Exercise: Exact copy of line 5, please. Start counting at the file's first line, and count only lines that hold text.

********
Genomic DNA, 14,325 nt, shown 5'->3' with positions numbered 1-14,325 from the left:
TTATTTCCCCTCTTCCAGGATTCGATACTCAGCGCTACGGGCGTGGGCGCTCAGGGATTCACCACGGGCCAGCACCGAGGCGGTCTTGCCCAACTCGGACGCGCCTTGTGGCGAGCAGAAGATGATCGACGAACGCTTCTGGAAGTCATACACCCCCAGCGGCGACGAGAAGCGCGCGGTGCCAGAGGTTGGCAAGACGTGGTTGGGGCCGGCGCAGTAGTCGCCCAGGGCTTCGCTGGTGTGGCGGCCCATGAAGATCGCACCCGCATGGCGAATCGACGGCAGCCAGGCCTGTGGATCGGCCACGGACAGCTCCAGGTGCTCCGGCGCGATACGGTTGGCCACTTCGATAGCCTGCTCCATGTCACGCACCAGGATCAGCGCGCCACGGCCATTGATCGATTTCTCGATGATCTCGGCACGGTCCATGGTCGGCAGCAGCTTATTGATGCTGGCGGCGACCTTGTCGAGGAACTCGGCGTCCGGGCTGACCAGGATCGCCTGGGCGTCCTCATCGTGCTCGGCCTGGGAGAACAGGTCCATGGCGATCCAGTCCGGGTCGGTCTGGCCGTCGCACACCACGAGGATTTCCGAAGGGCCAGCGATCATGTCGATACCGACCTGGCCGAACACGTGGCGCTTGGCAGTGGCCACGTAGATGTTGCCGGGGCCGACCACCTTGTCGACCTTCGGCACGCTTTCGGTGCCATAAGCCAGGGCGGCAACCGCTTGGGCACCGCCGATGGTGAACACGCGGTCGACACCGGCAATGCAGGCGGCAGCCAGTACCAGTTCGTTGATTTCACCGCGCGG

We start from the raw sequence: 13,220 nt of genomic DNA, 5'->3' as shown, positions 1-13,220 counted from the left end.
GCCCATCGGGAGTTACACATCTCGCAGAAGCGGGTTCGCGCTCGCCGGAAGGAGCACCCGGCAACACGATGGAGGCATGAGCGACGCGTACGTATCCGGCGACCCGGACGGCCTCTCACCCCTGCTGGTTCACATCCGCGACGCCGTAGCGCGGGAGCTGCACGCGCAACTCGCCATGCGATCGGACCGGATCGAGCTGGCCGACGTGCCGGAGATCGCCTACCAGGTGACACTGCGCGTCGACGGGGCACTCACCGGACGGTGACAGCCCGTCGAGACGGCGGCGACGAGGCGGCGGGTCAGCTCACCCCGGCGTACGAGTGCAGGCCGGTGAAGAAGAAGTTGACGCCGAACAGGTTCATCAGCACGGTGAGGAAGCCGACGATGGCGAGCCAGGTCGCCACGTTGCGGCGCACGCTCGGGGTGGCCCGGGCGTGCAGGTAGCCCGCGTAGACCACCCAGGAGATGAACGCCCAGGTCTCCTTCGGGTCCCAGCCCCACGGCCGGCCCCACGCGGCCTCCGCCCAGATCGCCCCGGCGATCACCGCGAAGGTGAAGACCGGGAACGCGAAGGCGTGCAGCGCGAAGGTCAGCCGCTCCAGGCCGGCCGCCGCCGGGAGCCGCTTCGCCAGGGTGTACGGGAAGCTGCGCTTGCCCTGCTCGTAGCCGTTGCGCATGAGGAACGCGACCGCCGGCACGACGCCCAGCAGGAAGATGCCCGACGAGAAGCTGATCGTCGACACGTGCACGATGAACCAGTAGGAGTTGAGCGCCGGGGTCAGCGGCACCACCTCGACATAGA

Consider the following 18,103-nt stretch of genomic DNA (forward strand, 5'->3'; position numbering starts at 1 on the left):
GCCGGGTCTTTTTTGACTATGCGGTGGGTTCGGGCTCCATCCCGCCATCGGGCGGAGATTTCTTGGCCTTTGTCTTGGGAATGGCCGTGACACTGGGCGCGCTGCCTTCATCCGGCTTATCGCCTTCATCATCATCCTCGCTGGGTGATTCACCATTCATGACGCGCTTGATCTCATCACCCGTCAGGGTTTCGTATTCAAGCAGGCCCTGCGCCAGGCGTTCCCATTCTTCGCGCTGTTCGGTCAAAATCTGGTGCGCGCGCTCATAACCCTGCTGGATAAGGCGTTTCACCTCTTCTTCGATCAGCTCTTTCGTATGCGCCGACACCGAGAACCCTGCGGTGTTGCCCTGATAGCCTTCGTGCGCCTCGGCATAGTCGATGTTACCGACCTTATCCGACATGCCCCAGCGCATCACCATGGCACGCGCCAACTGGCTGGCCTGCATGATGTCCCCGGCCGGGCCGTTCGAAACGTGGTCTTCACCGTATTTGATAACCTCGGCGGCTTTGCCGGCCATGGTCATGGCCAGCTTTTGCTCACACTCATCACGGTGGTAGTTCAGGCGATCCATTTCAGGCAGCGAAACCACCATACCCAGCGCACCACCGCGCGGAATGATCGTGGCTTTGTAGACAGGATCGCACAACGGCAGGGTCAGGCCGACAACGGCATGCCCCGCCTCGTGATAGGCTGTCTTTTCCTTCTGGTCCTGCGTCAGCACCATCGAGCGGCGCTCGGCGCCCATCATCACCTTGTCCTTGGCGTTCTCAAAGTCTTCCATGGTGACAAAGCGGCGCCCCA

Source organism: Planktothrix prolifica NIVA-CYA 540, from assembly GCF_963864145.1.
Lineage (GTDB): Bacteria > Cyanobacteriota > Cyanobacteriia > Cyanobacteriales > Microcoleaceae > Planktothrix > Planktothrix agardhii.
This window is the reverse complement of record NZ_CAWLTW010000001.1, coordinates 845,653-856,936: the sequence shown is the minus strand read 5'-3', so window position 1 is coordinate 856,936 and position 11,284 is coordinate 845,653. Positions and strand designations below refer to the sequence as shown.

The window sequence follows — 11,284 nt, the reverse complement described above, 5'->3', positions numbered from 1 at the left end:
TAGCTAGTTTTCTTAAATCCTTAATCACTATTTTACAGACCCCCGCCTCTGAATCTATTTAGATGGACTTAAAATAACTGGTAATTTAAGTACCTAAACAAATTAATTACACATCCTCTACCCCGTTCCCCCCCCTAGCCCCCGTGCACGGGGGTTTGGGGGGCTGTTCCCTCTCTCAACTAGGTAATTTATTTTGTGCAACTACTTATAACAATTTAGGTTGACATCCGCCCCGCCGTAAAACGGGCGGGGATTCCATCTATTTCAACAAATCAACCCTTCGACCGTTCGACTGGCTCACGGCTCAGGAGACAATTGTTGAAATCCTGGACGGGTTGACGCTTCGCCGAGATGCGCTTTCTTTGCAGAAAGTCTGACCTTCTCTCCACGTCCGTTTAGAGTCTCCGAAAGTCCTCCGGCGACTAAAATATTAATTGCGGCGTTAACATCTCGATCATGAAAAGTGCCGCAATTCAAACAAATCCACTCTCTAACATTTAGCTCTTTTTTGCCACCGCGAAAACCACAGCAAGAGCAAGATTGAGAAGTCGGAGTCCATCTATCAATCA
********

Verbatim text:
Consider the following 18,103-nt stretch of genomic DNA (forward strand, 5'->3'; position numbering starts at 1 on the left):